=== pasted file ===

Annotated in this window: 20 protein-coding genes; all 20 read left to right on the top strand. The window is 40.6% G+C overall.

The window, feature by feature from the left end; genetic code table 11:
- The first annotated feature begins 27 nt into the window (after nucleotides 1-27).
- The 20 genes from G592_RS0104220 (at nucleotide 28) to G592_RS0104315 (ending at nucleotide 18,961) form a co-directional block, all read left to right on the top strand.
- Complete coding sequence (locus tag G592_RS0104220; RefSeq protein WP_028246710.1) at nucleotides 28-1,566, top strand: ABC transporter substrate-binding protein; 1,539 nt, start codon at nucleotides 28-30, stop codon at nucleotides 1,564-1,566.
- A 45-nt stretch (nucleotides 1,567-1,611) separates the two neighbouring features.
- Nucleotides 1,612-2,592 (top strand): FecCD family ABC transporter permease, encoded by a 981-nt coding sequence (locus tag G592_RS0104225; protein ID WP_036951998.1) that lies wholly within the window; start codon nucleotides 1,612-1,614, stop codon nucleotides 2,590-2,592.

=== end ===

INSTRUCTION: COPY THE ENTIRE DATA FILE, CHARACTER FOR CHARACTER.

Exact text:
Annotated in this window: 20 protein-coding genes; all 20 read left to right on the top strand. The window is 40.6% G+C overall.

The window, feature by feature from the left end; genetic code table 11:
- The first annotated feature begins 27 nt into the window (after nucleotides 1-27).
- The 20 genes from G592_RS0104220 (at nucleotide 28) to G592_RS0104315 (ending at nucleotide 18,961) form a co-directional block, all read left to right on the top strand.
- Complete coding sequence (locus tag G592_RS0104220; RefSeq protein WP_028246710.1) at nucleotides 28-1,566, top strand: ABC transporter substrate-binding protein; 1,539 nt, start codon at nucleotides 28-30, stop codon at nucleotides 1,564-1,566.
- A 45-nt stretch (nucleotides 1,567-1,611) separates the two neighbouring features.
- Nucleotides 1,612-2,592 (top strand): FecCD family ABC transporter permease, encoded by a 981-nt coding sequence (locus tag G592_RS0104225; protein ID WP_036951998.1) that lies wholly within the window; start codon nucleotides 1,612-1,614, stop codon nucleotides 2,590-2,592.